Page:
A different take on the time travel concept, Time Addicts starring Freya Tingley and Charles Grounds is a trippy, drug-filled adventure that surprisingly and messily maps out a complicated family dynamic. Best friends Denise and Johnny agree to go on a heist arranged by their drug dealer Kane to clear themselves of their debt, only to tangle themselves up in a series of time-hopping escapades centred around an old broken-down building that houses a bag of time travelling crystal meth. The film itself is a web of rooms, scenes and pieces of different eras in time, coming together to accentuate the puzzling connection between the four rotating characters.
One of the most fascinating aspects of Sam Odlum’s feature is this maze-like structure to the storyline. Symmetry in long hallways, doorways and windows creates this idea that while there might be an escape to the outside world, it’s a destination achieved only by choosing the right path and overcoming obstacles, like a dungeon crawl. This symmetry is also the visual embodiment of how all the different stories of each character stem from one house and lead to one family. There are a lot of colour-themed rooms, sets and scenes to further accentuate this labyrinth-like effect that Denise and Johnny must move through in order to find each other.
Space and location are definitely key factors in Time Addicts. Not only does the foundation of the film’s premise hinge on them, but the low budget also uses both to create more intrigue and visual interest. For example, utilising mirrors and archways to expand the small sets. With only four characters on hand, the picture relies heavily on production to create flourish to its time travel agenda. It uses over-the-top musical scoring, and the editing combines quick cuts, assorted zooms and camera angles to emulate the hysteria and psychedelia of the drugs. However, the action sequences and choreography can at times be immersion-breaking.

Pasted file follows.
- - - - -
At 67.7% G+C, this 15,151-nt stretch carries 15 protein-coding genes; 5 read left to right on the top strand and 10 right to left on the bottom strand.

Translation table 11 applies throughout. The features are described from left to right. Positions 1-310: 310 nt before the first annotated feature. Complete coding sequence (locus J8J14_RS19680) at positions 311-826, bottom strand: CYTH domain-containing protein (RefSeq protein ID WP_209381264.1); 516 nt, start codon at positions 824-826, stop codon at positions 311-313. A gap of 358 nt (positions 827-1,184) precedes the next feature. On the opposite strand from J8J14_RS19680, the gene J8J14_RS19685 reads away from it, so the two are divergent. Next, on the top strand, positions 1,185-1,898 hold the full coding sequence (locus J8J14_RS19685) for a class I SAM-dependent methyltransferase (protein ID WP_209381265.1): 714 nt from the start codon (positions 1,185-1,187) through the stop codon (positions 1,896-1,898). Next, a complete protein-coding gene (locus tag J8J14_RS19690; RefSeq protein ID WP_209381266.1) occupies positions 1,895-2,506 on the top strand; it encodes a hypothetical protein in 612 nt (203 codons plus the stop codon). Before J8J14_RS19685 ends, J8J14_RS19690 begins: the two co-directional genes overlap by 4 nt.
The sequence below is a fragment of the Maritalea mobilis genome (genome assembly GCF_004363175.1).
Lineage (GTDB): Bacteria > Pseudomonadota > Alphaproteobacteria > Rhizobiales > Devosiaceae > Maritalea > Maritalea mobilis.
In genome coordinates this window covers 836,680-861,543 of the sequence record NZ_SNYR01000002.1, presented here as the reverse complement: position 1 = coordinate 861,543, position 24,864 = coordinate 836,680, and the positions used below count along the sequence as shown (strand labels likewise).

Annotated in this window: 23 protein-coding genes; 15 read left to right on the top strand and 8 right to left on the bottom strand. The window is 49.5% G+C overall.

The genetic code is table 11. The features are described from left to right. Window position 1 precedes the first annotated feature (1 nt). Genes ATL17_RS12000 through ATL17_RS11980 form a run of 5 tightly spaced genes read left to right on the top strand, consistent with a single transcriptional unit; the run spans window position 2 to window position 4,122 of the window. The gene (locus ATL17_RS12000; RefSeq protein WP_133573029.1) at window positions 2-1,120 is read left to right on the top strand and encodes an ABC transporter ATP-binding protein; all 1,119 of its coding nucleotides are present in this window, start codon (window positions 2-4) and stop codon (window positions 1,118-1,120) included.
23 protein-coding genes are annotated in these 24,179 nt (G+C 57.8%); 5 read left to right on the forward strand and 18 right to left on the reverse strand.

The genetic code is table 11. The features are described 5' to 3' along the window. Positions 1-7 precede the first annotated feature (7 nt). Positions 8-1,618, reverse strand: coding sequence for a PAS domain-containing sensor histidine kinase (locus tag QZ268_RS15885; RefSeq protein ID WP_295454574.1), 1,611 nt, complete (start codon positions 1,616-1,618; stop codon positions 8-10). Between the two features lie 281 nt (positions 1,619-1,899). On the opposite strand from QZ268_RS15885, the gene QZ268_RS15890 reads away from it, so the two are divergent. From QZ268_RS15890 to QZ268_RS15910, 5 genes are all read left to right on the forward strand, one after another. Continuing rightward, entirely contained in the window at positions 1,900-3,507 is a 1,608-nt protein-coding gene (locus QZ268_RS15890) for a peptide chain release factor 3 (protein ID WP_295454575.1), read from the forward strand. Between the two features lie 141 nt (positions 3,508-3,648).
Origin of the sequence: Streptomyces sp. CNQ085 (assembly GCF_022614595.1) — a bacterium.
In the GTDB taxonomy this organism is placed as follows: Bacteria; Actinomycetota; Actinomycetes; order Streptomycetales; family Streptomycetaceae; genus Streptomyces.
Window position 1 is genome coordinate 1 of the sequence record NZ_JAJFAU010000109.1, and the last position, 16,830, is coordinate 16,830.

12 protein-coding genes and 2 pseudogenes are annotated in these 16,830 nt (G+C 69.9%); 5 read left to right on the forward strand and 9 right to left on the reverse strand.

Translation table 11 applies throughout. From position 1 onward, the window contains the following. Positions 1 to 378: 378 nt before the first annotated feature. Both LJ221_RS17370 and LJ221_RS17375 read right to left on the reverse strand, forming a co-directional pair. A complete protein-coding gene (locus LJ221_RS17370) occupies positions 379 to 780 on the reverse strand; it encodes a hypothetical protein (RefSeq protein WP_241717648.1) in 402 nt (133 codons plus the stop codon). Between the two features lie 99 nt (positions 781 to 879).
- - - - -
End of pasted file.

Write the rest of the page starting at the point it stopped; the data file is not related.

Tingley blossoms into her role as Denise and becomes the main attraction as the feature progresses. The satirical script is a little too invested in scientific exposition, trying to explain away the complicated time travel mechanism and familial connections; sometimes, chaos is just much better left unexplained. Time puns are constantly embedded into the dialogue, almost like it’s winking at the audience for all the things they have yet to know.
Overall, Time Addicts is a somewhat messy and disturbing family affair that touches on how generational failures can be passed on. While it doesn’t dig too deep into its themes, this Australian picture is an unhinged time pandemonium with a tinge of heart.
Time Addicts is released in select cinemas on 27th October 2023.
Watch the trailer for Time Addicts here: